How to Poach an Egg

20 Nov

“When food is poached, it cooks delicately over the gentlest heat; not a bubble breaks the surface of the liquid in the pan”

–Alice Waters, The Art of Simple Food

The first time I ever ate a poached egg was two years ago at Café Fanny, one of my favorite breakfast spots in Berkeley.

In lieu of attempting to emulate Café Fanny’s picture perfect poached eggs, I purchased an egg poacher. I found, however, that simply pouring an egg into a low-sided sauté pan works best.

Now be warned. The whole egg poaching thing takes a bit of practice to master. I am still in the process of tweaking and refining my technique.

Ok here we go.

Poached Eggs a la Alice Waters and Julia Child
[Oeufs pochés]

Egg (or eggs)
Salt and Pepper

Step one. Crack an egg into an individual cup or bowl. Be careful not to break the yolk.

Step two. Fill a pan with water about 2 to 3 inches deep; add a large splash of vinegar. Let it come to just below a simmer: very hot, but without any bubbles breaking the surface (as you can see some of my bubbles broke the surface—c’est la vie).

Step three. Hold the cup right at the level of the water and carefully slide the egg in. This gentle entry into the water will help the egg keep its shape. Immediately and gently push the white over the yolk with a wooden spoon for 2-3 seconds (I omitted this part…just decided to have my yolk exposed this time around). After a minute you can gently stir the water to discourage the egg from sticking to the bottom of the pan. Lower the heat if the water starts to simmer.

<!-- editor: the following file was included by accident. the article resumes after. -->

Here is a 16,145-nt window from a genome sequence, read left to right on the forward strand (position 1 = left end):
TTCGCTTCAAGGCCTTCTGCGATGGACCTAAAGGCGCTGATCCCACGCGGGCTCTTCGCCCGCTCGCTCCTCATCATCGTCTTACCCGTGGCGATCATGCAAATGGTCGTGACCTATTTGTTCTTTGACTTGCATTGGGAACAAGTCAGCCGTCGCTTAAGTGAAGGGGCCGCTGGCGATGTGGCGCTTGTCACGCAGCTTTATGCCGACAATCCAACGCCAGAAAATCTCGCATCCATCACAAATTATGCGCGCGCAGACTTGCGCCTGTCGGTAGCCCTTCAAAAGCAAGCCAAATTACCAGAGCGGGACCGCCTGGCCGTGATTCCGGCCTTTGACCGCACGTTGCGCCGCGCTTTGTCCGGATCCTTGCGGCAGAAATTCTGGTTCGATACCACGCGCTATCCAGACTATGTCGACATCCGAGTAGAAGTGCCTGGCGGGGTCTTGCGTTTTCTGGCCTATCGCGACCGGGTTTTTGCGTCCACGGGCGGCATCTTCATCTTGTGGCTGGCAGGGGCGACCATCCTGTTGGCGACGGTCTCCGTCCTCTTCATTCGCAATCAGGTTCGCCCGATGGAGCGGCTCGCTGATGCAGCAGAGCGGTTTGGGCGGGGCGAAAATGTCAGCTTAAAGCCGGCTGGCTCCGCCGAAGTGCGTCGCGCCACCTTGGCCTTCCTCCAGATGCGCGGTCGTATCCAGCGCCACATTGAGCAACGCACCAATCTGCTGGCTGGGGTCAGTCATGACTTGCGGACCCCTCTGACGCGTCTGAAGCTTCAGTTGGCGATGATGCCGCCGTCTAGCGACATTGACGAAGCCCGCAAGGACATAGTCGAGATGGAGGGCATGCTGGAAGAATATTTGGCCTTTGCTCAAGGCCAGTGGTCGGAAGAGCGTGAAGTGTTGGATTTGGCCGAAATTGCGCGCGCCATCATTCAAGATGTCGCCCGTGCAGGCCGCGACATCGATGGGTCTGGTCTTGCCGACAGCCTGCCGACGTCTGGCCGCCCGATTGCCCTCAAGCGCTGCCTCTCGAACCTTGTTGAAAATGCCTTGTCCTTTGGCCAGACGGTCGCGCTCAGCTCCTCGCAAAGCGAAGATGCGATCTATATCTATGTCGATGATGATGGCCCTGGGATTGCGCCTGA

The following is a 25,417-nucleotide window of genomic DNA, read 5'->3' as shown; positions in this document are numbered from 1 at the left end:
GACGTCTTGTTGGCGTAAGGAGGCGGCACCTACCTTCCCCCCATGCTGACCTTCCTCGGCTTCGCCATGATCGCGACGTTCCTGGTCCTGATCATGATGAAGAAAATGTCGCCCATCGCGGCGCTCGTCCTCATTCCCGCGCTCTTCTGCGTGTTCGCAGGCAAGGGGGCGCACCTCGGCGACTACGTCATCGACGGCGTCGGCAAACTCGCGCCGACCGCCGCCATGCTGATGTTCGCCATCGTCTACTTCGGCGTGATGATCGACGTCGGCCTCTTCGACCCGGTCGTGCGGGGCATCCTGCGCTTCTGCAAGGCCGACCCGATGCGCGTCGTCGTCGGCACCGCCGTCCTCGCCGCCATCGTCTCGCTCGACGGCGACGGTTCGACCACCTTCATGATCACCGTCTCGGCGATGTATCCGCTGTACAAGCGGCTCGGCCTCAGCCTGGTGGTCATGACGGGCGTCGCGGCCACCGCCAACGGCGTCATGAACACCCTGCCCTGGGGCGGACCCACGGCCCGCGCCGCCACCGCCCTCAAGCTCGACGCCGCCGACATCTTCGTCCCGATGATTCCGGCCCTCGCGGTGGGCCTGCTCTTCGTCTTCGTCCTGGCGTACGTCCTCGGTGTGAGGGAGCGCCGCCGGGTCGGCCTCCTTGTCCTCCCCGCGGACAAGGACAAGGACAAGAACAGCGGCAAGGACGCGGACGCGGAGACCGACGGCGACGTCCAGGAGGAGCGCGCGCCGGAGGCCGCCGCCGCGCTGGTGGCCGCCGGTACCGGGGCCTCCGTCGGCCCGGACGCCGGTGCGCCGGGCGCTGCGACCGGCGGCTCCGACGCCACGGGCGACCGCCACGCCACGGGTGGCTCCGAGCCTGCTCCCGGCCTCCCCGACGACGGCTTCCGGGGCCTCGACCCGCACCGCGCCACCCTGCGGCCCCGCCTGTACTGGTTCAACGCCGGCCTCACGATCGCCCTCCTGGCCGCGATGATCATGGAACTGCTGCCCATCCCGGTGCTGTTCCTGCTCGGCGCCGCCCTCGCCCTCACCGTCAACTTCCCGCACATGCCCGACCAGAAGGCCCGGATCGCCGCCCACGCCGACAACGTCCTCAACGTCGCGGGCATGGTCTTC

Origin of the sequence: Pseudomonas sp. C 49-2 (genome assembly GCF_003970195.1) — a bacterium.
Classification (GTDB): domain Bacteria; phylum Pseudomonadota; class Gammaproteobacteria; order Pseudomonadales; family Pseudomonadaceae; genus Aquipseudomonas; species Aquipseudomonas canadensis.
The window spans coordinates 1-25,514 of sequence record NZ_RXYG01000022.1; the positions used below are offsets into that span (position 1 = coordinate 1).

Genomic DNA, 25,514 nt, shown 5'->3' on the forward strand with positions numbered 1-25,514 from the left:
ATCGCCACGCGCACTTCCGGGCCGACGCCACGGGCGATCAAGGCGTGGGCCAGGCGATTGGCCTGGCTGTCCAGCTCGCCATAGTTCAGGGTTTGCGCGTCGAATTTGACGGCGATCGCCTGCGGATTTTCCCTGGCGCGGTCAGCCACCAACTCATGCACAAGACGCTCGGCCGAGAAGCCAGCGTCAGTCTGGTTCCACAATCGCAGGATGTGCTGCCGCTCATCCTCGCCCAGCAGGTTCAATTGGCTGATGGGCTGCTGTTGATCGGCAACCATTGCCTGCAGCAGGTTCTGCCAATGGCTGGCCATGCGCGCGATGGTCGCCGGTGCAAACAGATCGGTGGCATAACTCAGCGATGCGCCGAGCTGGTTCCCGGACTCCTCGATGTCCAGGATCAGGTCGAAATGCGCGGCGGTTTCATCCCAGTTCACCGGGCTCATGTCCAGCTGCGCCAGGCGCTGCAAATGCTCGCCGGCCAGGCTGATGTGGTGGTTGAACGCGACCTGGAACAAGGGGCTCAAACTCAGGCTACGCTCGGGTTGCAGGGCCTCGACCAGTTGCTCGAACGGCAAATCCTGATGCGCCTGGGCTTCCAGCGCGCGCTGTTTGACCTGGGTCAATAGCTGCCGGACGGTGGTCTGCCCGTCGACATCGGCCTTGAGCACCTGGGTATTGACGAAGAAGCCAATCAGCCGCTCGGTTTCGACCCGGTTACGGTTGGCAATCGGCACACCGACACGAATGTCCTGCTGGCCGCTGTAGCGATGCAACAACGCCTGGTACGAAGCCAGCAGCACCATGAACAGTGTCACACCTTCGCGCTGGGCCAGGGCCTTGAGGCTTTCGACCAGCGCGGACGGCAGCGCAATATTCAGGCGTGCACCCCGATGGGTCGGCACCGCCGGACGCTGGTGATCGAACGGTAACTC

Step four: The egg will take about 3-5 minutes to cook, depending on your egg. The white will be set but the yolk still soft. Test for doneness by gently lifting the egg with a slotted spoon and pressing it gently with your finger to feel how set the white and the yolk are.

Step five: Carefully remove the cooked egg with a slotted spoon. Sprinkle with salt and pepper.

*I chose to drizzle with balsamic vinegar and place my egg over a nice green salad for a quaint lunch. A delicately poached egg atop a hearty slice of lightly buttered toast is also a favorite of mine! Yum!

**You can poach a few eggs at a time. The same recipe applies. When cooking for a crowd, freshly poached eggs can be kept for a few minutes in a bowl of cool water while another batch is being cooked.


2 Responses to “How to Poach an Egg”

  1. foodologie November 21, 2009 at 4:33 pm #

    >Hey, I found your blog through Joy the Baker. I used to live in Berkeley! I miss it!I've always poached eggs in a pot so there is more water. I love runny yolks!

  2. Stephanie November 22, 2009 at 7:15 am #

    >Hi!Yes, Berkeley is such a wonderful city, especially for a young food enthusiast like myself!!!!! I will have to try poaching my eggs in a pot next time and see how that works out…Runny yolks…mmm mmm mmm

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